Evaluation of chronic disease management on outcomes and cost of care for Medicaid beneficiaries

Ning Jackie Zhang, Thomas T.H. Wan, Louis F. Rossiter, Matthew M. Murawski, Urvashi B. Patel

Research output: Contribution to journalArticlepeer-review

18 Scopus citations


Objectives: To evaluate the impacts of the chronic disease management program on the outcomes and cost of care for Virginia Medicaid beneficiaries. Methods: A total of 35,628 patients and their physicians and pharmacists received interventions for five chronic diseases and comorbidities from 1999 to 2001. Comparisons of medical utilization and clinical outcomes between experimental groups and control group were conducted using ANOVA and ANCOVA analyses. Results: Findings indicate that the disease state management (DSM) program statistically significantly improved patient's drug compliance and quality of life while reducing (ER), hospital, and physician office visits and adverse events. The average cost per hospitalization would have been $42 higher without the interventions. Conclusions: A coordinated disease management program designed for Medicaid patients experiencing significant chronic diseases can substantially improve clinical outcomes and reduce unnecessary medical utilization, while lowering costs, although these results were not observed across all disease groups. The DSM model may be potentially useful for Medicaid programs in states or other countries. If the adoption of the DSM model is to be promoted, evidence of its effectiveness should be tested in broader settings and best practice standards are expected.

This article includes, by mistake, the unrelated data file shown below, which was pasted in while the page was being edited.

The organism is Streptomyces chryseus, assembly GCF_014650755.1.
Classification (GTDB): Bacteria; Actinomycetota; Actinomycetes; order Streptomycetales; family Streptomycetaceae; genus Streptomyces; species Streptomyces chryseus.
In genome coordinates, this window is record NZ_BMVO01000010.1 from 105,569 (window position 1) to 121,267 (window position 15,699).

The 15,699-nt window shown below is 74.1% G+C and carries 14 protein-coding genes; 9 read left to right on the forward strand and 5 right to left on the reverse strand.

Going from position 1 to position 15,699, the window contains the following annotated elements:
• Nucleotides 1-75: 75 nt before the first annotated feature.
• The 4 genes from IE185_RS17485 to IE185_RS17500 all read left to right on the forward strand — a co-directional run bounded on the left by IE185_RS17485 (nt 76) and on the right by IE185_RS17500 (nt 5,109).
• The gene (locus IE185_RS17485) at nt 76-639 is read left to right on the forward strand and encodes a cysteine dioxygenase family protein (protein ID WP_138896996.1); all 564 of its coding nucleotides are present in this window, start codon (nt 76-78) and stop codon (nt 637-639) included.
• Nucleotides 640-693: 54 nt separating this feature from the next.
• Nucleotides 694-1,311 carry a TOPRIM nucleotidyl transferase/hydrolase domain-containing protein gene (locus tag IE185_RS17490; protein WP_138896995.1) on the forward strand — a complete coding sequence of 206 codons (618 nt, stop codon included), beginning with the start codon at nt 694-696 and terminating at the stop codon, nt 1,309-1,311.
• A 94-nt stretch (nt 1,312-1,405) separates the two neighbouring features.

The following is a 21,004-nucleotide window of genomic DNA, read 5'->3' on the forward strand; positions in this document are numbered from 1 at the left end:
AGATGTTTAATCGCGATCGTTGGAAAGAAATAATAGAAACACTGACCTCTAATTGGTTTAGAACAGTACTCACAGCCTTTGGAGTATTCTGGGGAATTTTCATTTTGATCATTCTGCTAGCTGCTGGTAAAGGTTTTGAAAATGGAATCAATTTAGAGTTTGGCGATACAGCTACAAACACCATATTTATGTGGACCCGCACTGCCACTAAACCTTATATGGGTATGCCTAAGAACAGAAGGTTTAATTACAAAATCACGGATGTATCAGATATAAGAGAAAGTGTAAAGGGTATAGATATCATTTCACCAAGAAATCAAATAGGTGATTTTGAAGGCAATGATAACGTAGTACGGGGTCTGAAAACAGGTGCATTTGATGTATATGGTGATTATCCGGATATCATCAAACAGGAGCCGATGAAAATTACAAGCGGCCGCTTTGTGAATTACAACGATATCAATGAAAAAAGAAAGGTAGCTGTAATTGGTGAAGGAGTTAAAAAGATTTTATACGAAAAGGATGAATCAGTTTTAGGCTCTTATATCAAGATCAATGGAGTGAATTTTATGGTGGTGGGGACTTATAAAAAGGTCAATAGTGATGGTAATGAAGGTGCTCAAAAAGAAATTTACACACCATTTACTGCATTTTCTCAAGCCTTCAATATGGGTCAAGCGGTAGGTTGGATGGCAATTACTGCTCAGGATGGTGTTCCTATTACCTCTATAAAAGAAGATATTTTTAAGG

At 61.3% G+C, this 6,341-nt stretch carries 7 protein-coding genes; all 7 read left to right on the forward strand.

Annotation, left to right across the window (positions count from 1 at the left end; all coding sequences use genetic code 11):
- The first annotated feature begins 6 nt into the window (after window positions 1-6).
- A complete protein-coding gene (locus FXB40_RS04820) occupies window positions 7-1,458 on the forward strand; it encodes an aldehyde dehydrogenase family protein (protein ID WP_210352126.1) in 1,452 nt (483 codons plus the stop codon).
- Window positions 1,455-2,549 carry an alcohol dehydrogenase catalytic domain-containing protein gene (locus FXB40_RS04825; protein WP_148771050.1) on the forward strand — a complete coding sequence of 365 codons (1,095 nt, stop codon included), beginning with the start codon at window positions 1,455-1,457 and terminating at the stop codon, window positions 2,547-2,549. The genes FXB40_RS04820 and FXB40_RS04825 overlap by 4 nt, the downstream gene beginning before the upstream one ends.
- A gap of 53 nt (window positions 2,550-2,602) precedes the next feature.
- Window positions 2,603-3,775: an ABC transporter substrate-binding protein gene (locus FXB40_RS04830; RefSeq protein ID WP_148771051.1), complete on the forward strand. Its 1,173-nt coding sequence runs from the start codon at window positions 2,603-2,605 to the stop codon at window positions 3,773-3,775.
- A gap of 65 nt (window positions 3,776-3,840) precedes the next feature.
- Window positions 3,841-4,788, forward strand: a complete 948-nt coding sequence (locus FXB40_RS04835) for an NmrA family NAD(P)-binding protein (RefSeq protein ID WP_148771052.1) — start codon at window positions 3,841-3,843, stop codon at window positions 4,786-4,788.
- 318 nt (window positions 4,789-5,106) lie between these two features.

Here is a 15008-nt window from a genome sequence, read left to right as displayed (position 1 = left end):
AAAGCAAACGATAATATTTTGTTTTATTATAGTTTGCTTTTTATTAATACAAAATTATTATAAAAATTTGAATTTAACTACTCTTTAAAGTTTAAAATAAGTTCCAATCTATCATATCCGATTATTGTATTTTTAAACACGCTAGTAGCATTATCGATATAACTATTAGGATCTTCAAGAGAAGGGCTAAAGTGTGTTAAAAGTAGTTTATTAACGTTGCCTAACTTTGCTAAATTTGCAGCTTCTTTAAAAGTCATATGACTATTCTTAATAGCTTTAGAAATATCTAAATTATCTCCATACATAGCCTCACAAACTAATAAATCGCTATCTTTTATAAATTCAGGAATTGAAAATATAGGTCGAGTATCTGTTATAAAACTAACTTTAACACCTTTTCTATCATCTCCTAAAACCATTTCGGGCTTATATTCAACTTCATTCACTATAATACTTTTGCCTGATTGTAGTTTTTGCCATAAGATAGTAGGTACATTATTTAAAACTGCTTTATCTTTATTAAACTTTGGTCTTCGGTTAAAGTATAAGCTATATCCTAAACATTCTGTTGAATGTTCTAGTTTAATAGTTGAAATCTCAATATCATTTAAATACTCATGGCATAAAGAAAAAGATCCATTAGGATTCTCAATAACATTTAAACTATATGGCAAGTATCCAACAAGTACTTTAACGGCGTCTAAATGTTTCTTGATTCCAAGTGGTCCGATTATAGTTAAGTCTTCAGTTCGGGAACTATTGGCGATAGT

Original languageEnglish (US)
Pages (from-to)345-354
Number of pages10
JournalHealth Policy
Issue number2-3
StatePublished - May 1 2008
Externally publishedYes


  • Chronic diseases
  • Cost
  • Disease management
  • Medicaid
  • Outcome assessment
  • Pharmacists

ASJC Scopus subject areas

  • Health Policy


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